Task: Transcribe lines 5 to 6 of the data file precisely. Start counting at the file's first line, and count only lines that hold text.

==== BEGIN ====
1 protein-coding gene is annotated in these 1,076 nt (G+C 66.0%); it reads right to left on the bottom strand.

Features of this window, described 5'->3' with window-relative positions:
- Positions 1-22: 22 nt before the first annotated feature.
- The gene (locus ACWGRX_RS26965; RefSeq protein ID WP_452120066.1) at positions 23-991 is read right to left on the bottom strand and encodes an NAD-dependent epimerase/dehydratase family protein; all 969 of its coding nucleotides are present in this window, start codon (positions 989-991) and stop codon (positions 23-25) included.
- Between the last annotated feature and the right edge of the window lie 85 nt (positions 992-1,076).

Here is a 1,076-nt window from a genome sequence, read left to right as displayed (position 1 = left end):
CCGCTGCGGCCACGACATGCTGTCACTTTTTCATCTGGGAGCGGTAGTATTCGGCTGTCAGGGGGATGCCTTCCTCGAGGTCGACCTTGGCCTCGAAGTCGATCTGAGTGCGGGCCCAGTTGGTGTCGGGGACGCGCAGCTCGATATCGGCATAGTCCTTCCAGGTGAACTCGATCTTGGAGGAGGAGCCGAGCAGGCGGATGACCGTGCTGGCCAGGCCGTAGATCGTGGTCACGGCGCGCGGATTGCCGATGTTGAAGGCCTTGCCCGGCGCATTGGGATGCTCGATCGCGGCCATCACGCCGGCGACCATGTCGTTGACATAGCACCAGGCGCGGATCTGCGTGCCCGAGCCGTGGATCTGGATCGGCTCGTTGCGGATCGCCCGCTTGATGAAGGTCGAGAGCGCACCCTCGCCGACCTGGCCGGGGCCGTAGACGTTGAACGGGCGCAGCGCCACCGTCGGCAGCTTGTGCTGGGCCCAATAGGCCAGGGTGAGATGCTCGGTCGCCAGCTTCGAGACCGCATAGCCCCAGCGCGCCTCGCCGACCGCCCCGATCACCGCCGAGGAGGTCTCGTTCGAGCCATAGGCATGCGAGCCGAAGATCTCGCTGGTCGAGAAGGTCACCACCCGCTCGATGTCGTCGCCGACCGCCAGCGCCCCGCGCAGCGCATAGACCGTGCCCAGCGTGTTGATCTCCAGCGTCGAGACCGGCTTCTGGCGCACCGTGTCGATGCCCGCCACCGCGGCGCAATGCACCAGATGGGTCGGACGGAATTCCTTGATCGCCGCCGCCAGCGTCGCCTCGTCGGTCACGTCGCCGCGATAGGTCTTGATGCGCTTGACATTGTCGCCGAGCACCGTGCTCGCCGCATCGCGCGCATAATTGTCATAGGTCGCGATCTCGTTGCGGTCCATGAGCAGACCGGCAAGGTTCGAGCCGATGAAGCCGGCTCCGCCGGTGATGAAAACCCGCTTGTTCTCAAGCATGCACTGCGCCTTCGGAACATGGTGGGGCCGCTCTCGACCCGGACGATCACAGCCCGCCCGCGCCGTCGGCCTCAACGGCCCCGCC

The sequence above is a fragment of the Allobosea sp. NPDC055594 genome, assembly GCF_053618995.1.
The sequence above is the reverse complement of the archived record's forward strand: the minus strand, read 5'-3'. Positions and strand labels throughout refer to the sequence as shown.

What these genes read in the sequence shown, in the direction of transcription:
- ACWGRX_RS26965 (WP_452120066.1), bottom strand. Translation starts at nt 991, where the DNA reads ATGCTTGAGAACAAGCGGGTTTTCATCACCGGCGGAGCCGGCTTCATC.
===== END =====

- Between the last annotated feature and the right edge of the window lie 85 nt (positions 992-1,076).

Here is a 1,076-nt window from a genome sequence, read left to right as displayed (position 1 = left end):